Bernardo M. Villegas
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Emerging Markets Alive and Kicking

            The Philippines is fortunate to belong to the club of "emerging markets" that will lead the global economy in economic growth for at least the next thirty years.  Despite some short-term crises faced by the original emerging markets (Brazil, Russia, India and China--the BRIC), these four and at least eleven more will experience growth rates in consumption, investments, and trade that will be double or triple those of the OECD countries.  In an article that appeared in theFinancial Times (February 3, 2014), Gideon Rachman states categorically that "the future still belongs to the emerging markets."  As happened in the East Asian financial crisis in 1997, when countries like Thailand, Indonesia, South Korea and Brazil got into serious trouble, in no time at all, these debt-ridden economies bounced back and were the darlings of investors during the early years of this century.  As Mr. Rachman commented:  "the rise of non-western economies is a deeply rooted historic shift that can survive any number of economic and political shocks.  It would be a big mistake to confuse a temporary crisis with a change to this powerful trend.  The bursting of the dotcom bubble in 2001 did not mean that the internet was massively overhyped, even though some people jumped to that conclusion at the time.  In the same way, today's turmoil will not change the fact that  emerging markets will grow faster than the developed world for decades to come."


          What does the Philippines have in common with most emerging markets, such as Indonesia, Vietnam, Turkey, Nigeria, Myanmar, Bangladesh and Pakistan? The first obvious feature is that all of them have huge domestic markets and, given prudent macroeconomic policies, can weather large declines in exports during global recessions as the world experienced in the last five years.  Also, in contrast with the "tiger economies" of the twentieth century (e.g. Singapore, Taiwan, Hong Kong and South Korea), most emerging markets are richly endowed, not only with human resources, but also with physical resources.  Consider Indonesia:  it has practically all the resources that this planet can offer:  petroleum, minerals, aquatic resources, forests and fertile lands spread out over 14,000 islands. The VIP countries (Vietnam, Indonesia and Philippines) can also boast for some time to come of having a young and growing population, in contrast with their rich neighbors to the north that are suffering from an irreversible demographic decline.  Aging societies are generally very rich countries, with the exception of Thailand that has aged prematurely because of an overly aggressive population control program in the last century.  Fortunately, the so-called RH Law has been greatly emasculated and, given continuing vigilance of the pro-life sectors, can still permit a growing and young population for a long time to come.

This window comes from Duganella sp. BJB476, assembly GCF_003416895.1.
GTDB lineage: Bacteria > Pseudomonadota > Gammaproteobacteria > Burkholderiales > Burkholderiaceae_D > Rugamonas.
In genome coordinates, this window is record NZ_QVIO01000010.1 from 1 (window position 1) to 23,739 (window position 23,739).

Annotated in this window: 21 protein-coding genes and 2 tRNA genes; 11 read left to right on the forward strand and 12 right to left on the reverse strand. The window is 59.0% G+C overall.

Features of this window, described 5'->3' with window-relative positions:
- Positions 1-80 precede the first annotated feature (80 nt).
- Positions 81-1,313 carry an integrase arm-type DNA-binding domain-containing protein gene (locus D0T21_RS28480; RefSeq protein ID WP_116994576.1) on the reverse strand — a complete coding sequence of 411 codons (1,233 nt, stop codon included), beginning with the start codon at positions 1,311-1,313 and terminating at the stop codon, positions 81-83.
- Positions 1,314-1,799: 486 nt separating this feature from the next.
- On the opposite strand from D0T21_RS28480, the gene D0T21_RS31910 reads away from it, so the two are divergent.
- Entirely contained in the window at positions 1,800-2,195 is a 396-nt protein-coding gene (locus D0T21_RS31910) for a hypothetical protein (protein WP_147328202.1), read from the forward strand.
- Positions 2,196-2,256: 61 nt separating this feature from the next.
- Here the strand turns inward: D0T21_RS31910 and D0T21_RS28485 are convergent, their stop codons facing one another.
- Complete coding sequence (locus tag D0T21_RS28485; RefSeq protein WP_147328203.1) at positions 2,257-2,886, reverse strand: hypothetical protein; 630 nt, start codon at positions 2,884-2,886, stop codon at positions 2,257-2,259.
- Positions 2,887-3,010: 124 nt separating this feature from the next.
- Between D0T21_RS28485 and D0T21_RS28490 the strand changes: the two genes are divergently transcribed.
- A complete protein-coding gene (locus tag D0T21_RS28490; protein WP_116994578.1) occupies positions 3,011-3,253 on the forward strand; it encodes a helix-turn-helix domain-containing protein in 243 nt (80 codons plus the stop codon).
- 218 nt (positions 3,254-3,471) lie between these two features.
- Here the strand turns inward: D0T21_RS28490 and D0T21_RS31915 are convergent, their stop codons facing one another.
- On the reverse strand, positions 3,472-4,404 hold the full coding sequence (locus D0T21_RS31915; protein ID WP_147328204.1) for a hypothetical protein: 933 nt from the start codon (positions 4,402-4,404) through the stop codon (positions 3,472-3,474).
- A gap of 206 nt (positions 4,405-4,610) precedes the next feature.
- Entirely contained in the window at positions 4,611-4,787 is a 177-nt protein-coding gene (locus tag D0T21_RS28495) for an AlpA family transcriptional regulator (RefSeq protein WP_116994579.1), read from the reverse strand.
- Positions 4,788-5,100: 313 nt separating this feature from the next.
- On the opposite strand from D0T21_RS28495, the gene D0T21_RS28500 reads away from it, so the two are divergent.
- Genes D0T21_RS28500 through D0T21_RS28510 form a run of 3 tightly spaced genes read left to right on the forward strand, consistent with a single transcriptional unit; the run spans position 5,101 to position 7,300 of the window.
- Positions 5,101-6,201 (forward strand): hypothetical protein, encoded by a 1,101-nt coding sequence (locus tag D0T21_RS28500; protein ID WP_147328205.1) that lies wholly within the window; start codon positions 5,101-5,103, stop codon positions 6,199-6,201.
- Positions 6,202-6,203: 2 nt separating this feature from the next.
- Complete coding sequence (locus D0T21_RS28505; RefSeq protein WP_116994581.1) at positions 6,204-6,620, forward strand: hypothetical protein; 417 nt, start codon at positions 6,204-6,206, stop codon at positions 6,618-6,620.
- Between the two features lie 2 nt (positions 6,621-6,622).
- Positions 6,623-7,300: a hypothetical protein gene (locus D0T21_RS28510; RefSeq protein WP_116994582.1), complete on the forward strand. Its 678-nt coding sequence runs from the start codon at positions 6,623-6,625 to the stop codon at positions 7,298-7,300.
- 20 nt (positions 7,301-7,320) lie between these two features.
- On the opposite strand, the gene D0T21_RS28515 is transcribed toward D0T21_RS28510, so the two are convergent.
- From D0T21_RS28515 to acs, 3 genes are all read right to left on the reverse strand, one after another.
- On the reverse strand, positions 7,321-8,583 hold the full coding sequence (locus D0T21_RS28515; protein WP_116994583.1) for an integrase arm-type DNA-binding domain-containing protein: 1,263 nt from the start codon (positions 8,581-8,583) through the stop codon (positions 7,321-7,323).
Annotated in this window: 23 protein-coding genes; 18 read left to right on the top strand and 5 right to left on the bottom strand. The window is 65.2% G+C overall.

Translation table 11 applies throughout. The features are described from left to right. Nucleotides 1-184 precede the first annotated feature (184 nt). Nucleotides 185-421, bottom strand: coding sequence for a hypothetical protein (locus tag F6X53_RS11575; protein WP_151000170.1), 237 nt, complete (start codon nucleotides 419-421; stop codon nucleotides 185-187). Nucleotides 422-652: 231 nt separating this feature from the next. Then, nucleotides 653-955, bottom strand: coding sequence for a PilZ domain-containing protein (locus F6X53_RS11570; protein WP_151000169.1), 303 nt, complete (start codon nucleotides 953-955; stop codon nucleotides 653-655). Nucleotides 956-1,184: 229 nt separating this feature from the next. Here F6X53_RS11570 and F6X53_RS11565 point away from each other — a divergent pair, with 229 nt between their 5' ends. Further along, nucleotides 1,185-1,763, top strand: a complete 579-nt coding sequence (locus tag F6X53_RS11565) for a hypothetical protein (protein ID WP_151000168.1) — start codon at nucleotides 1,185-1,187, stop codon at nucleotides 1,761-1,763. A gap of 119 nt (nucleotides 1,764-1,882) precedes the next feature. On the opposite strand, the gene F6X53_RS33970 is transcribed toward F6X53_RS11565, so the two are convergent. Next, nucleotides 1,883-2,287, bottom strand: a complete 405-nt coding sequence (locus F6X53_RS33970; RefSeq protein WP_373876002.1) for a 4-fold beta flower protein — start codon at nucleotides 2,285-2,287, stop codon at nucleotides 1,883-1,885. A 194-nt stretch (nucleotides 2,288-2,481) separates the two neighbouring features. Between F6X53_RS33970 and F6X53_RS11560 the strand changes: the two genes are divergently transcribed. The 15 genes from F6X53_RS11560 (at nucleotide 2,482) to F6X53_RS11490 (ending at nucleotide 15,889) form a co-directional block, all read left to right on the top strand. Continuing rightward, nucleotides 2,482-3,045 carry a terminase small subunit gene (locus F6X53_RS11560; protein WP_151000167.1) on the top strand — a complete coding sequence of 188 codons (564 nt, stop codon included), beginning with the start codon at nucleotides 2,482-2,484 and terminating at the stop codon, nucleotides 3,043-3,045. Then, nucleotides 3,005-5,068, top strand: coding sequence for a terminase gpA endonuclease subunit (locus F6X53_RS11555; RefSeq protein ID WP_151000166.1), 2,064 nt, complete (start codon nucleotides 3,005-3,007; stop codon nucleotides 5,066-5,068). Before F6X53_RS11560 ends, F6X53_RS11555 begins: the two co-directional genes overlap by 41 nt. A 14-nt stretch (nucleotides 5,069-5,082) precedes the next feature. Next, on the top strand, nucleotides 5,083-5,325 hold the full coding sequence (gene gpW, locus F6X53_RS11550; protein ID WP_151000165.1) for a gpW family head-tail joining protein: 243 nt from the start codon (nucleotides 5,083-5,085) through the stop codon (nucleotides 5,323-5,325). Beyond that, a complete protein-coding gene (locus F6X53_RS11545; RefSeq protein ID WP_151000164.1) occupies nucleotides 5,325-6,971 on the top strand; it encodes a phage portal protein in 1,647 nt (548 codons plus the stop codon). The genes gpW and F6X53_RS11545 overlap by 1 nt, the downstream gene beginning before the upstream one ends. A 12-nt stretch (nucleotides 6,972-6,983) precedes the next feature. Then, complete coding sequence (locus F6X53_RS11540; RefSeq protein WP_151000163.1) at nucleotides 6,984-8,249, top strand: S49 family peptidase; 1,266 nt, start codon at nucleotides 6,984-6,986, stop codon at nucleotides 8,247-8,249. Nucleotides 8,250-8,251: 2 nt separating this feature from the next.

What make emerging markets attractive for investments in the coming decades or so?  Mr. Rachman gives the following answers:  "lower labor costs, rising productivity, huge improvements in the communications and transport that connect them to global markets, a rising middle class, a boom in world trade as tariffs have fallen and the spread of best practice in everything from management techniques to macroeconomic policy.  Added to this is the drive of people all over the world--from factory hands to entrepreneurs--who have realized that they are not condemned to poverty, and that a better life is there for the taking."   With a huge population, an emerging market can enjoy a rising middle class as in the case of China over the last twenty years when some 400 to 500 million people graduated from poor to middle-income.  Such a figure is much bigger than the market of the largest economy in the world, the U.S.  In the Philippines, there are some 60 million individuals that can be considered as belonging to the middle class, although most of them are at the lower end of the ADB figure of US $2 to $20 per capita. Just think of the 10 million OFWs and the 900,000 workers of BPO and KPO enterprises.  These are the low middle income households that can sustain a consumer-oriented boom for many years to come.

          The rising middle class (referred to as the "expanding middle") will be especially noticeable in the fledgling ASEAN Economic Community.  In addition to the VIP countries, expect Myanmar, Laos, and Cambodia to join the club in the next ten to twenty years.  These large economies will constitute a common market that can challenge China and India for economic supremacy in the Asian region in the coming decades.  As trade among them intensifies in the coming years, we should expect the emergence of multinational enterprises rooted in the ASEAN to compete with MNCs from outside the ASEAN.  Already there are Indonesian, Malaysian, Singaporean, Thai and Philippine MNCs that are looming large in food and beverage, real estate, banking, pharmaceuticals, tourism and agribusiness.  I am challenging Philippine enterprises to follow the example of such ASEAN-wide MNCs as United Laboratories, Liwayway Manufacturing, San Miguel Corporation, Ayala Corporation and Southeast Asian Food.  Those firms who want to prepare their top executives for expansion into the ASEAN should get in touch with the following email address:   The next Advanced Management Program offering will start next September 15 to 20, 2014.  For comments, my email address is